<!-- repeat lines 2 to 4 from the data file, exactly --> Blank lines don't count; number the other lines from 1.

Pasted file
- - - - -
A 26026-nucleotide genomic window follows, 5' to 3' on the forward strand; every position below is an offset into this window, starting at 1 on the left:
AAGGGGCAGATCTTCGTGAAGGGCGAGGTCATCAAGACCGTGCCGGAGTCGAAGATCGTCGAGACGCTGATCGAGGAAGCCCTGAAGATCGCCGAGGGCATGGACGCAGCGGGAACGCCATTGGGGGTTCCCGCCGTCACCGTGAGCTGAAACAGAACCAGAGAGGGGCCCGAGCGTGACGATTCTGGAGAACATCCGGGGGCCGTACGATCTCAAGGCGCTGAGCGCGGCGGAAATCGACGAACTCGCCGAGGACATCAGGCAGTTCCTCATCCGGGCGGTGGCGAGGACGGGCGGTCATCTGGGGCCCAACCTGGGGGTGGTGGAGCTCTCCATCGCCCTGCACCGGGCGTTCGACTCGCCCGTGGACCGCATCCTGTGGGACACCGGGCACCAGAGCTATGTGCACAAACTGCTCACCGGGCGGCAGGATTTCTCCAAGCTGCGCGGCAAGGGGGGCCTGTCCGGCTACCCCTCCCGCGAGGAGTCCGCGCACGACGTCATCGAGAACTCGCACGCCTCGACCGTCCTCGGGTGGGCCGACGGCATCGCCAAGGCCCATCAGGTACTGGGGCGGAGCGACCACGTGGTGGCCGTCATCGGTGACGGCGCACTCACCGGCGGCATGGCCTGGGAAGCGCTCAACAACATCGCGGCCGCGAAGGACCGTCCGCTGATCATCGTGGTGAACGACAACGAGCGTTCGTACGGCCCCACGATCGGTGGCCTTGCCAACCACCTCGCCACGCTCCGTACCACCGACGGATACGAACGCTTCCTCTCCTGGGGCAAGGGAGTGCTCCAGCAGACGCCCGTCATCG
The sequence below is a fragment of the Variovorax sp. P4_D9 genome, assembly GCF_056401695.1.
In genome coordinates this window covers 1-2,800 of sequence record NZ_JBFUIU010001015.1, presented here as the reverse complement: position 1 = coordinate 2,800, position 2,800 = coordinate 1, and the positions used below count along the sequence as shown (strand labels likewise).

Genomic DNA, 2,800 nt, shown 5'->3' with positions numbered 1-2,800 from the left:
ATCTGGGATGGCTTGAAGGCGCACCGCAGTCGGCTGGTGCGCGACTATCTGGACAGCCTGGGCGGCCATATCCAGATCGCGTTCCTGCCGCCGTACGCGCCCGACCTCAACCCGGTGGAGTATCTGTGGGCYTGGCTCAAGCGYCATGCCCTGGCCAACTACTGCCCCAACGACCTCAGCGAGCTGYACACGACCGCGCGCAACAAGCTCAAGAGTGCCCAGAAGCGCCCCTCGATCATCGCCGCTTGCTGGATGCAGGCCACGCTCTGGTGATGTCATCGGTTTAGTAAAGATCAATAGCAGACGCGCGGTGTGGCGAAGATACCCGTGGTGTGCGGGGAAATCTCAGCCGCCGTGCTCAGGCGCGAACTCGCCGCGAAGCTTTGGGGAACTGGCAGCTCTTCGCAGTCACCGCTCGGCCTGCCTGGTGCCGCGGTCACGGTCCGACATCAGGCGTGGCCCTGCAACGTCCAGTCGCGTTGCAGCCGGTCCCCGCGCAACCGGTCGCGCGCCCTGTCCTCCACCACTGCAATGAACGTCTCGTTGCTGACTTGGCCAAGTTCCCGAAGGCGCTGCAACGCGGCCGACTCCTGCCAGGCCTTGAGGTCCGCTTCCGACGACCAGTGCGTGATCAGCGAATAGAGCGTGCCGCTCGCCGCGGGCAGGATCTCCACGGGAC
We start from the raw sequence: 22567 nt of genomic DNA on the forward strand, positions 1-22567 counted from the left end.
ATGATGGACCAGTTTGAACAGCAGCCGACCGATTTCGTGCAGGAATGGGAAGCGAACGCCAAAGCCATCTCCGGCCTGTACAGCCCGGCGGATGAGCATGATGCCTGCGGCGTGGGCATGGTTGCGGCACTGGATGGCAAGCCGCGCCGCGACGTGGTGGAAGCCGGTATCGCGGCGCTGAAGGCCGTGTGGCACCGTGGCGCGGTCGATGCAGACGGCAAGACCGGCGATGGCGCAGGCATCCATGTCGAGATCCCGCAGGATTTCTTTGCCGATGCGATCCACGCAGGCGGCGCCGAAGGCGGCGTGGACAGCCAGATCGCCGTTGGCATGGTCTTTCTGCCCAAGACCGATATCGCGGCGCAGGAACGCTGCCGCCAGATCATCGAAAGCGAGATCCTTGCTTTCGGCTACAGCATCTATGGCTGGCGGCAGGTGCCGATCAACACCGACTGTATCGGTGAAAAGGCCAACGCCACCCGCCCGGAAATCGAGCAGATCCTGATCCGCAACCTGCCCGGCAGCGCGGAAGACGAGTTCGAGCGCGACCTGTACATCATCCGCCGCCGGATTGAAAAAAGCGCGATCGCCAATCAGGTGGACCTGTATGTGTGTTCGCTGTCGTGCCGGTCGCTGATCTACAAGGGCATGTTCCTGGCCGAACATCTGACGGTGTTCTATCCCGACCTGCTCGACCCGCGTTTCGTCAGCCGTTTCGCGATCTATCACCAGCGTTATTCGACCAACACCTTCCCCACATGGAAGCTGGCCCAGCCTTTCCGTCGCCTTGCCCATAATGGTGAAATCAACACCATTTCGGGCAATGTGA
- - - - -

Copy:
AAGGGGCAGATCTTCGTGAAGGGCGAGGTCATCAAGACCGTGCCGGAGTCGAAGATCGTCGAGACGCTGATCGAGGAAGCCCTGAAGATCGCCGAGGGCATGGACGCAGCGGGAACGCCATTGGGGGTTCCCGCCGTCACCGTGAGCTGAAACAGAACCAGAGAGGGGCCCGAGCGTGACGATTCTGGAGAACATCCGGGGGCCGTACGATCTCAAGGCGCTGAGCGCGGCGGAAATCGACGAACTCGCCGAGGACATCAGGCAGTTCCTCATCCGGGCGGTGGCGAGGACGGGCGGTCATCTGGGGCCCAACCTGGGGGTGGTGGAGCTCTCCATCGCCCTGCACCGGGCGTTCGACTCGCCCGTGGACCGCATCCTGTGGGACACCGGGCACCAGAGCTATGTGCACAAACTGCTCACCGGGCGGCAGGATTTCTCCAAGCTGCGCGGCAAGGGGGGCCTGTCCGGCTACCCCTCCCGCGAGGAGTCCGCGCACGACGTCATCGAGAACTCGCACGCCTCGACCGTCCTCGGGTGGGCCGACGGCATCGCCAAGGCCCATCAGGTACTGGGGCGGAGCGACCACGTGGTGGCCGTCATCGGTGACGGCGCACTCACCGGCGGCATGGCCTGGGAAGCGCTCAACAACATCGCGGCCGCGAAGGACCGTCCGCTGATCATCGTGGTGAACGACAACGAGCGTTCGTACGGCCCCACGATCGGTGGCCTTGCCAACCACCTCGCCACGCTCCGTACCACCGACGGATACGAACGCTTCCTCTCCTGGGGCAAGGGAGTGCTCCAGCAGACGCCCGTCATCG
The sequence below is a fragment of the Variovorax sp. P4_D9 genome, assembly GCF_056401695.1.
In genome coordinates this window covers 1-2,800 of sequence record NZ_JBFUIU010001015.1, presented here as the reverse complement: position 1 = coordinate 2,800, position 2,800 = coordinate 1, and the positions used below count along the sequence as shown (strand labels likewise).